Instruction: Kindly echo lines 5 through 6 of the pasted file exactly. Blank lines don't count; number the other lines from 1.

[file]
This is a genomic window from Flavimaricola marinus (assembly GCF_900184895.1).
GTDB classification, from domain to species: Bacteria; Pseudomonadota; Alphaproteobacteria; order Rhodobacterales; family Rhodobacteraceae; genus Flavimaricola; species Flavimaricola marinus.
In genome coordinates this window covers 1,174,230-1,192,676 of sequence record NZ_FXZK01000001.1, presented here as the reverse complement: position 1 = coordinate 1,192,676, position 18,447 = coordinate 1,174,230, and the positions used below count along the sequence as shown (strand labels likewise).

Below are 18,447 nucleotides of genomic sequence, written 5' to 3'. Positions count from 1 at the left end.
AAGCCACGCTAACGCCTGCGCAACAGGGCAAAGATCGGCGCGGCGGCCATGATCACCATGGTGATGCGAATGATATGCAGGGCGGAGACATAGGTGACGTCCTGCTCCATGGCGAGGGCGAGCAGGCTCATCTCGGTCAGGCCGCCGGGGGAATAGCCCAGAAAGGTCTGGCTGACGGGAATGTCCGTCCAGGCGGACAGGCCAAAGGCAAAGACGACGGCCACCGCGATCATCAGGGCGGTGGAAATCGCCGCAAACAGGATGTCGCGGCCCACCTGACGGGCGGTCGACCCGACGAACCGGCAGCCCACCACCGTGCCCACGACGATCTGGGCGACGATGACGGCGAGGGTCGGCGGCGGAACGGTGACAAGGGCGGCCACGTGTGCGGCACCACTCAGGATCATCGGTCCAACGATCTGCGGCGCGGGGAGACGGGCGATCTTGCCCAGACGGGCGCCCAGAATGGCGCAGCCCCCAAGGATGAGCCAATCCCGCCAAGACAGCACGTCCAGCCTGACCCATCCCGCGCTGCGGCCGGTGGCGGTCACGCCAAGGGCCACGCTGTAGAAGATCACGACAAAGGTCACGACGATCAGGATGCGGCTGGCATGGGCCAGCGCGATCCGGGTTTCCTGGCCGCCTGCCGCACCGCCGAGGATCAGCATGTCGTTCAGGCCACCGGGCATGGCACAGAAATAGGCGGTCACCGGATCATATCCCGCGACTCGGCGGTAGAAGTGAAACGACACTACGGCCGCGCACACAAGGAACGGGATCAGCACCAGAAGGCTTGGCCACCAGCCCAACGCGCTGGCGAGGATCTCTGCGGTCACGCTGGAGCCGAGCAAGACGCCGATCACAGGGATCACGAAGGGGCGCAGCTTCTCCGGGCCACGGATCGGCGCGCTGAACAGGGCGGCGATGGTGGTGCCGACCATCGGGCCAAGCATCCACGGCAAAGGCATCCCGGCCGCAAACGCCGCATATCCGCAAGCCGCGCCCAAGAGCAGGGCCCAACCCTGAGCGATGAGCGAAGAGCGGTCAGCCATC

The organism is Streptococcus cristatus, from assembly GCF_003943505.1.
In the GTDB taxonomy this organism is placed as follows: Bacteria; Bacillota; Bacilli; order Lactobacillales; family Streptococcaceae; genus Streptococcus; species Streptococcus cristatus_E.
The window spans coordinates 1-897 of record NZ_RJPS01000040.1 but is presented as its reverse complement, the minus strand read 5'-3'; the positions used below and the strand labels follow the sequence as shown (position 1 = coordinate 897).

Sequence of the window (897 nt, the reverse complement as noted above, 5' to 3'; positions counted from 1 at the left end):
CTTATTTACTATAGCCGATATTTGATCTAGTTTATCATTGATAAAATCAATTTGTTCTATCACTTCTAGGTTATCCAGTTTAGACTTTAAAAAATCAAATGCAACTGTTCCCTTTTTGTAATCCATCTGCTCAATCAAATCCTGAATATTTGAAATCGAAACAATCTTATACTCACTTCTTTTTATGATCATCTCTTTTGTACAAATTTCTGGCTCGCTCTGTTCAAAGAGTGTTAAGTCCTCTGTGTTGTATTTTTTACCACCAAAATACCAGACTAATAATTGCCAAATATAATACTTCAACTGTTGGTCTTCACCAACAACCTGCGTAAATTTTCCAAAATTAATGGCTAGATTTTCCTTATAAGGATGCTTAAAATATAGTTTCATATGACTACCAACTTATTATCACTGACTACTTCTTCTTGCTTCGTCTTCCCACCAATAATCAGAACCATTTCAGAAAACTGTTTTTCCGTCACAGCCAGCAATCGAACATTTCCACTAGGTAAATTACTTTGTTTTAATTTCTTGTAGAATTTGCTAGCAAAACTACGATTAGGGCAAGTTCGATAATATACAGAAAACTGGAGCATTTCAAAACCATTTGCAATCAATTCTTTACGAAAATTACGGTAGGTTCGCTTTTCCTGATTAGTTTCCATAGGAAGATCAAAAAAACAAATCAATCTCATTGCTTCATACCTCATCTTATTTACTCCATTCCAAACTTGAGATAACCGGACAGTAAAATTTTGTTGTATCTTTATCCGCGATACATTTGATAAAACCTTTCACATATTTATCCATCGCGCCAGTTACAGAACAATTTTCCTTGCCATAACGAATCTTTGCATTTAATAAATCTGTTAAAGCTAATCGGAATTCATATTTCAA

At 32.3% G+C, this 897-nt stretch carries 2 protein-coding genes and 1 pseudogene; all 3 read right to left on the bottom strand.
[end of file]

AAGCCACGCTAACGCCTGCGCAACAGGGCAAAGATCGGCGCGGCGGCCATGATCACCATGGTGATGCGAATGATATGCAGGGCGGAGACATAGGTGACGTCCTGCTCCATGGCGAGGGCGAGCAGGCTCATCTCGGTCAGGCCGCCGGGGGAATAGCCCAGAAAGGTCTGGCTGACGGGAATGTCCGTCCAGGCGGACAGGCCAAAGGCAAAGACGACGGCCACCGCGATCATCAGGGCGGTGGAAATCGCCGCAAACAGGATGTCGCGGCCCACCTGACGGGCGGTCGACCCGACGAACCGGCAGCCCACCACCGTGCCCACGACGATCTGGGCGACGATGACGGCGAGGGTCGGCGGCGGAACGGTGACAAGGGCGGCCACGTGTGCGGCACCACTCAGGATCATCGGTCCAACGATCTGCGGCGCGGGGAGACGGGCGATCTTGCCCAGACGGGCGCCCAGAATGGCGCAGCCCCCAAGGATGAGCCAATCCCGCCAAGACAGCACGTCCAGCCTGACCCATCCCGCGCTGCGGCCGGTGGCGGTCACGCCAAGGGCCACGCTGTAGAAGATCACGACAAAGGTCACGACGATCAGGATGCGGCTGGCATGGGCCAGCGCGATCCGGGTTTCCTGGCCGCCTGCCGCACCGCCGAGGATCAGCATGTCGTTCAGGCCACCGGGCATGGCACAGAAATAGGCGGTCACCGGATCATATCCCGCGACTCGGCGGTAGAAGTGAAACGACACTACGGCCGCGCACACAAGGAACGGGATCAGCACCAGAAGGCTTGGCCACCAGCCCAACGCGCTGGCGAGGATCTCTGCGGTCACGCTGGAGCCGAGCAAGACGCCGATCACAGGGATCACGAAGGGGCGCAGCTTCTCCGGGCCACGGATCGGCGCGCTGAACAGGGCGGCGATGGTGGTGCCGACCATCGGGCCAAGCATCCACGGCAAAGGCATCCCGGCCGCAAACGCCGCATATCCGCAAGCCGCGCCCAAGAGCAGGGCCCAACCCTGAGCGATGAGCGAAGAGCGGTCAGCCATC

The organism is Streptococcus cristatus, from assembly GCF_003943505.1.